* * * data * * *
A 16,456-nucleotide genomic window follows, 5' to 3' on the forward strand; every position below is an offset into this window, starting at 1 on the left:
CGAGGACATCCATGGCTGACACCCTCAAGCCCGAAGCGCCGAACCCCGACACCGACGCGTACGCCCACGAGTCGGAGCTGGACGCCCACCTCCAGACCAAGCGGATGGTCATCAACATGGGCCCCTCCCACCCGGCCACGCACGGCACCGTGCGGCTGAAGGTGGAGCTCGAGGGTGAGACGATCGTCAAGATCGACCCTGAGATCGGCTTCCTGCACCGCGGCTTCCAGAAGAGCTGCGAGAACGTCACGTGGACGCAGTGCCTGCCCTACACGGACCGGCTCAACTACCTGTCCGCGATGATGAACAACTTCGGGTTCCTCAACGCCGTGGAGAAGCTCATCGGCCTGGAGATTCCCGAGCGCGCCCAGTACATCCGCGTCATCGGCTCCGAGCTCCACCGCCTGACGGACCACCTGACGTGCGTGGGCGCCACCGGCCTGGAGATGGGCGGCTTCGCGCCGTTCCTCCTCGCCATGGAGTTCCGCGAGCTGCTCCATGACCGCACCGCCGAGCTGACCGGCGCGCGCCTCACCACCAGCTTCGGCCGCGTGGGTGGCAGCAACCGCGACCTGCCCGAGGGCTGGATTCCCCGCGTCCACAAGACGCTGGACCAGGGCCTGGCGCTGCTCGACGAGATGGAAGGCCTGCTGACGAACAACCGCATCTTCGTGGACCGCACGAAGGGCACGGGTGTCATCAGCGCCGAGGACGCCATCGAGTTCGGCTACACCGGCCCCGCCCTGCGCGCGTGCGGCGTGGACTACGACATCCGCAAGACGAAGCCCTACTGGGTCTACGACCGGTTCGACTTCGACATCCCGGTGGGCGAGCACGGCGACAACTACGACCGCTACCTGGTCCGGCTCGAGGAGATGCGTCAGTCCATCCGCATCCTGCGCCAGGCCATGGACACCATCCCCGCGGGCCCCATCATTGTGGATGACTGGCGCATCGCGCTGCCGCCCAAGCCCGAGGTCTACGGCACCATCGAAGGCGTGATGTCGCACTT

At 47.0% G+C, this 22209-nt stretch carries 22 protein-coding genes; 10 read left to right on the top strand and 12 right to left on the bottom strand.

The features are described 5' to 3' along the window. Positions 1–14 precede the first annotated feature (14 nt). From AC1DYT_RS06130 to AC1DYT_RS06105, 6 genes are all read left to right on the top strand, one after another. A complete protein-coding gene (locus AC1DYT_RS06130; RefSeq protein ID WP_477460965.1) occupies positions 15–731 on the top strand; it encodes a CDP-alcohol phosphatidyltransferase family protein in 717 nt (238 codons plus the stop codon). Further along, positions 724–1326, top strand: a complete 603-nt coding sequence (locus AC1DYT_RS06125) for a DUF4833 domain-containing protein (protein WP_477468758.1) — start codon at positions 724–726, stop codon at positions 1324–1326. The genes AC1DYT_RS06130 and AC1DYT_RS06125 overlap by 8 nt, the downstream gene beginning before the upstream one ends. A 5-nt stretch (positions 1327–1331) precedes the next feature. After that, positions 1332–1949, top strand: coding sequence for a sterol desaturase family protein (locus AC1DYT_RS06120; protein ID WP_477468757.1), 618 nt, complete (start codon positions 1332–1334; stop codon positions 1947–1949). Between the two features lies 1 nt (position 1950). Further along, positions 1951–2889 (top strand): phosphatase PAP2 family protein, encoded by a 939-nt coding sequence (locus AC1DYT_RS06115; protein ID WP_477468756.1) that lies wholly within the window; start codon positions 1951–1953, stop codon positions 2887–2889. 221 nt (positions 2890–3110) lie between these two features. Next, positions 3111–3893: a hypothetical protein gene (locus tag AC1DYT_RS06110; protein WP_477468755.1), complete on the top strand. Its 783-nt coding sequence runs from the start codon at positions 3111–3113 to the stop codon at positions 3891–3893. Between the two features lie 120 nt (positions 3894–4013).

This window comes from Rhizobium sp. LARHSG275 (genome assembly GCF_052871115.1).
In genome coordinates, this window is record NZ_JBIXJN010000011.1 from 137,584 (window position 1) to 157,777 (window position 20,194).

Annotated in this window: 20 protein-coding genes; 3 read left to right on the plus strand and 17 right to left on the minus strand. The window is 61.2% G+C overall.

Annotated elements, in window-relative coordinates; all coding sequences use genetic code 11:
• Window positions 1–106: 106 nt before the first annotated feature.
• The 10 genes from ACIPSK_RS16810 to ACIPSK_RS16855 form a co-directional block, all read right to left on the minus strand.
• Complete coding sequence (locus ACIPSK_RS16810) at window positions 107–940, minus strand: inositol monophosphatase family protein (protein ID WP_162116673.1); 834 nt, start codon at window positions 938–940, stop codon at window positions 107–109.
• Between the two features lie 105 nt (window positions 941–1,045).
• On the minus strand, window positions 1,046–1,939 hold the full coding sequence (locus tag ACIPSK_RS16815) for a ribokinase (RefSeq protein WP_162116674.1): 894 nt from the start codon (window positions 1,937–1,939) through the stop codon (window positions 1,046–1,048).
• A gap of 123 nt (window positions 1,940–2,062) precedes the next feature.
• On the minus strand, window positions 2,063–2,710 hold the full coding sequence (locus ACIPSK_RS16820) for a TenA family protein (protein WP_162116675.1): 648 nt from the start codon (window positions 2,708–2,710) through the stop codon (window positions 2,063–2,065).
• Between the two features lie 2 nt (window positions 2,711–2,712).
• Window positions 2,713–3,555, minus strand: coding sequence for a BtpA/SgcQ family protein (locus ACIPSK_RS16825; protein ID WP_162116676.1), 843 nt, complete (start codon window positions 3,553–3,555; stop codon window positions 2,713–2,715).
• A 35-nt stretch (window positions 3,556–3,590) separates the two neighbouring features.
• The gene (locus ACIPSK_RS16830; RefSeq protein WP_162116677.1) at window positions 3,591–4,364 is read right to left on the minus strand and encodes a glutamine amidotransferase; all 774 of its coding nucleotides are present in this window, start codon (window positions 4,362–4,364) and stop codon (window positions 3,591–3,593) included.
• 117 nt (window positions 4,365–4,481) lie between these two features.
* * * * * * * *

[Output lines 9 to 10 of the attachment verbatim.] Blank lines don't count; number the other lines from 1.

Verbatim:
• Window positions 1–106: 106 nt before the first annotated feature.
• The 10 genes from ACIPSK_RS16810 to ACIPSK_RS16855 form a co-directional block, all read right to left on the minus strand.